ELENA A. MELIKBEKYAN (Russian Federation), commenting on “Protection of persons in event of disasters”, noted that the ILC had not moved away from the initial idea of draft articles. The best form for the topic was draft guiding principles, since that was a flexible form enabling Governments to best incorporate those practices into the daily work of the States. Article 9 was an example of progressive development of law and included duty of conduct, not duty of result. ”We are on shaky ground here,” she said, adding that the draft articles were focused on the duty of the affected States, while few provisions pertained to the rights of the affected States.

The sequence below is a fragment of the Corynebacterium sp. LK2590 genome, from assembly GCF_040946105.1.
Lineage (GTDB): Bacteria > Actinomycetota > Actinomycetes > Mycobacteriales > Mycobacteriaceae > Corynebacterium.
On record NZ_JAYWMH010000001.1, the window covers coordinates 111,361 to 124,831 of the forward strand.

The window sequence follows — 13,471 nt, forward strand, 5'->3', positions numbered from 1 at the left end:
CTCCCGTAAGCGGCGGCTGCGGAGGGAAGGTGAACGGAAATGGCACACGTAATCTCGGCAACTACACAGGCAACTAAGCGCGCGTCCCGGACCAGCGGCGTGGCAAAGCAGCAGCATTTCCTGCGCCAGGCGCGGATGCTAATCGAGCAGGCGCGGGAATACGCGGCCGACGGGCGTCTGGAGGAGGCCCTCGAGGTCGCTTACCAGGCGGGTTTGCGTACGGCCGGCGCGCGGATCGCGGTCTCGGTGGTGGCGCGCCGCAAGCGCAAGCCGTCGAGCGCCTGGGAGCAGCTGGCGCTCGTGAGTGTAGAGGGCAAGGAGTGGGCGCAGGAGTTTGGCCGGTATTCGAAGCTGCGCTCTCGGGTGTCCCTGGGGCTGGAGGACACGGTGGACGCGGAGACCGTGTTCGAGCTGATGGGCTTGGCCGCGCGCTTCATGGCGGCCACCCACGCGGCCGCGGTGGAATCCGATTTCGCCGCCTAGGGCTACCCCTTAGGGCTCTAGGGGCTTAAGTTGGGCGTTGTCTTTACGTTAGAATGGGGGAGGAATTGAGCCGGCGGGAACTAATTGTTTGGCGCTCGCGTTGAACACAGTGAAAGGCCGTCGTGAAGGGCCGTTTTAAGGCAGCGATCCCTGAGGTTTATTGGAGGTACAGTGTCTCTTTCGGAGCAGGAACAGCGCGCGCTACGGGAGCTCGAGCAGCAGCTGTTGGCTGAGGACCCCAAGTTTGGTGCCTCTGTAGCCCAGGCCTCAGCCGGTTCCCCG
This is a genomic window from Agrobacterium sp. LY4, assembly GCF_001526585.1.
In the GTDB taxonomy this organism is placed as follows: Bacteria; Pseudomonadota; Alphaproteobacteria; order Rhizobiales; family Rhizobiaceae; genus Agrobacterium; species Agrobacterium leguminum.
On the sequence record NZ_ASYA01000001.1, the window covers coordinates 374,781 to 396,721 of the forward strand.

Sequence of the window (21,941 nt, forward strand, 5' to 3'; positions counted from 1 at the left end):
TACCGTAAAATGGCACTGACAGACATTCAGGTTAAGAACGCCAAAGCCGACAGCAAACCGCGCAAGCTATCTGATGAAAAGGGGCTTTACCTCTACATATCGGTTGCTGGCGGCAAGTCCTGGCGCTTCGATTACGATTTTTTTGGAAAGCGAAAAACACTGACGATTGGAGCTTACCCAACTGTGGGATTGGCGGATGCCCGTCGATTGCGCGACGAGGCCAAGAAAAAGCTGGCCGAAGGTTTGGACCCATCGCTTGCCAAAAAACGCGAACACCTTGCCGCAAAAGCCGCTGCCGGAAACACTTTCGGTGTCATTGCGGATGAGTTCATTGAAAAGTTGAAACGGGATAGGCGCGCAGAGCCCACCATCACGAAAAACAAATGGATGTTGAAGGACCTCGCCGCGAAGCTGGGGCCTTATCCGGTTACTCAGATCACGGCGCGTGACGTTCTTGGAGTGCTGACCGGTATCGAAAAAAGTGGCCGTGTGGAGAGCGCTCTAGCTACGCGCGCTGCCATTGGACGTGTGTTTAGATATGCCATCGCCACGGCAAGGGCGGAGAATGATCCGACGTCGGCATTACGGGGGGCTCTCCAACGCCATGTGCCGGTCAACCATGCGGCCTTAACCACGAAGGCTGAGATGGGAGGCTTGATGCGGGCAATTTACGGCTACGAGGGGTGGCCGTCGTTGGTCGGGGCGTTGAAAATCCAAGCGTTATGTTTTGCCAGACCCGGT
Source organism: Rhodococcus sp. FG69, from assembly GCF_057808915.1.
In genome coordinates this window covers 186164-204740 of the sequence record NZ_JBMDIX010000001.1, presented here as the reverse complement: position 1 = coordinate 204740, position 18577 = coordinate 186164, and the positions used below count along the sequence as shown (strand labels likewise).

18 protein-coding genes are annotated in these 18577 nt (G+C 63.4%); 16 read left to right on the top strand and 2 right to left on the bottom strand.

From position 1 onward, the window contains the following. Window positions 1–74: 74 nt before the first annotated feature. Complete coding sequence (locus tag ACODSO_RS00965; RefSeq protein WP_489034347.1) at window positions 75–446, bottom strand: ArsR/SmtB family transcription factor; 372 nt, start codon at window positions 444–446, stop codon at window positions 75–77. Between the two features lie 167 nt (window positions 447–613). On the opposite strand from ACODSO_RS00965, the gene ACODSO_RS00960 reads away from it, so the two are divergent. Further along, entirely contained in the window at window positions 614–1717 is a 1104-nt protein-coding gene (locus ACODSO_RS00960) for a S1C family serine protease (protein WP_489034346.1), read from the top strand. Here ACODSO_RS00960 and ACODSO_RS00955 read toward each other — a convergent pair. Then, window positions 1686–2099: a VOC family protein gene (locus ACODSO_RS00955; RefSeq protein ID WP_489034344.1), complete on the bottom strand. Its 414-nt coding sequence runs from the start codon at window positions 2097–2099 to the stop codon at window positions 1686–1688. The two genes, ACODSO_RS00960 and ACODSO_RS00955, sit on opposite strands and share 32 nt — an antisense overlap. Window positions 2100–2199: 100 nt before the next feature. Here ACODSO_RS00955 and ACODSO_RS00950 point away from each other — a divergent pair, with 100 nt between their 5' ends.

On “Identification of customary international law,” she said that the breadth and depth of that topic had raised the question of whether the Commission would be able to go beyond a theoretical paper. Still, the Commission had moved towards a practical manual. Adding that draft articles 4 and 5 left out some aspects for identifying customary international law, she said the Commission should carefully study that or consider adding an additional conclusion about the relationship between different sources of international law. In addition, the presence of pre-existing norms of customary law should be considered separately and not as part of the context. International law was sufficiently developed and norms did not exist in a vacuum.
ALINA OROSAN (Romania) said that she favoured the approach of the draft articles on “Protection of persons in the event of disasters” which established a well-defined balance between the principle of State sovereignty and the primary role of the State affected by disaster in providing relief assistance.